merciful to us, and bless us, for Jesus Christ's sake. Amen."
That was Pomare's prayer. He had learned both how to pray and
what to pray for. Of course he still knew but little about the new re-


ligion he had accepted, but he did understand that he was a sinner, and
that God alone could save him. The missionaries came over from Moorea
and went round the island of Tahiti to see with their own eyes what
changes had taken place. Mr. Nott was the first to go. Five years
before he had been obliged to flee from the place for his life. Now
wherever, he went he found the people eager to hear. Of their own
accord they came together, and some would stay with him far into
the night asking him questions and listening to what he had to tell
them about Jesus Christ. Aged chiefs, priests, and warriors were to
be seen seated, spelling-hook in hand, on the school benches, by the
side of some happy-faced boy or girl who was busy teaching them to
rpad. Others were engaged in chapel building. On Sundays there
were larger gatherings, not of men alone, as at the old heathen cere-
monies, but of women also. Mothers, wives, sisters, daughters flocked
to the house of prayer. In fact, for a time nearly everybody was to
be seen there. The difficulty was to find lesson-books and Scripture
portions enough for the needs of the crowds who wished to obtain
them. There were two thousand seven hundred spelling-books in use,
eight hundred copies of Scripture passages, and many written copies
of the Gospel of Luke; but what were these among so many ?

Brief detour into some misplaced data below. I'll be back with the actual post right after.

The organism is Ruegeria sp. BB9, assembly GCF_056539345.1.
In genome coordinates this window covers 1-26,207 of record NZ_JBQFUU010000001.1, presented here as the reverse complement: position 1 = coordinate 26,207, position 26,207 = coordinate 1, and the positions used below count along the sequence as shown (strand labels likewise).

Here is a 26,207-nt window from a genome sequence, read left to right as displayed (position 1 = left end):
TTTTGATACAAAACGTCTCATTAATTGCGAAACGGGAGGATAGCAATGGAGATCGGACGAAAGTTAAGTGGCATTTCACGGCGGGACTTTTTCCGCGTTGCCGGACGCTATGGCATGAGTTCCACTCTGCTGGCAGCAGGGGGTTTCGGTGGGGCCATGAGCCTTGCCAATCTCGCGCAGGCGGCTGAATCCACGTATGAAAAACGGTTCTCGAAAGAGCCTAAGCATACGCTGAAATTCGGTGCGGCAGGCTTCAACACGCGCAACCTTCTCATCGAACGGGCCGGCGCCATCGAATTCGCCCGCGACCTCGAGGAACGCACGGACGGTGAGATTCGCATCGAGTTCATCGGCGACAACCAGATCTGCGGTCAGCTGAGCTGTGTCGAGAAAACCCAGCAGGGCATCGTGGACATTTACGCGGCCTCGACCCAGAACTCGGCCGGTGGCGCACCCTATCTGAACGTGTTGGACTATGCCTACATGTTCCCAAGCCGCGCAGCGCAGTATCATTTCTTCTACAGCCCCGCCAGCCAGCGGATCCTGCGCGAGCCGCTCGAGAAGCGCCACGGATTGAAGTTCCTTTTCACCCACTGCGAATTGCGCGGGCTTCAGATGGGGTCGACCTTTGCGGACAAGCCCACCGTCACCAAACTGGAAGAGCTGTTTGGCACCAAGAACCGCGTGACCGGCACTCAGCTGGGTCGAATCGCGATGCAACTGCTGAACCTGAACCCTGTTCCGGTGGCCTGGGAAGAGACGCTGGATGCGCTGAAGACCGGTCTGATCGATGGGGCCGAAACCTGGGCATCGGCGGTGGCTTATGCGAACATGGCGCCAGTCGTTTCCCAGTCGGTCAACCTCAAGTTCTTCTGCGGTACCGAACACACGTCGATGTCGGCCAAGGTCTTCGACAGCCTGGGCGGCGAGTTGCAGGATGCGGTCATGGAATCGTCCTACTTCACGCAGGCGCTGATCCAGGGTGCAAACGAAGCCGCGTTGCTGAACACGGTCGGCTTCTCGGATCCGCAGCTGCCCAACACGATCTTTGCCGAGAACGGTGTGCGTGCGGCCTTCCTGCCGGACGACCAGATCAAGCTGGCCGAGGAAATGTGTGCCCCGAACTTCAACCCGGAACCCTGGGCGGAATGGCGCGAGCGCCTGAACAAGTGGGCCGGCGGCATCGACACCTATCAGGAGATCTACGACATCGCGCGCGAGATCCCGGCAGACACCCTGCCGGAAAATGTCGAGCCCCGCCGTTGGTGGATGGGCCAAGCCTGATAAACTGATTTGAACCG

Not in Tahiti alone was this glorious change taking place, but in
the Society Islands also. Huahine, Raiatea, Tahaa and Borabora all
followed the good example that had been set. The chiefs from those
islands who had fought on Pomare's side either sent messages to their
people, or, on their return home, themselves took the work in hand,
and thus through the entire group the idols were "utterly abolished."
The destruction of idols is but the beginning of the difficult task of
bringing heathen nations out of darkness into light; still, it is a
beginning, and should therefore beget gratitude to God.
Pomare sent most of his family idols to the missionaries, giving
them liberty either to burn them, or to send them home to England.
They decided to ship them to England. With the idols the king sent
a letter, of which the following is a translation:-


"May you be saved by Jehovah and Jesus Christ our
This is my speech to you, my friends.


I wish you to send these idols to Britain for the Missionary
Society, that they may know the likeness of the gods that Tahiti wor-
shipped. These were my own idols, belonging to our family from of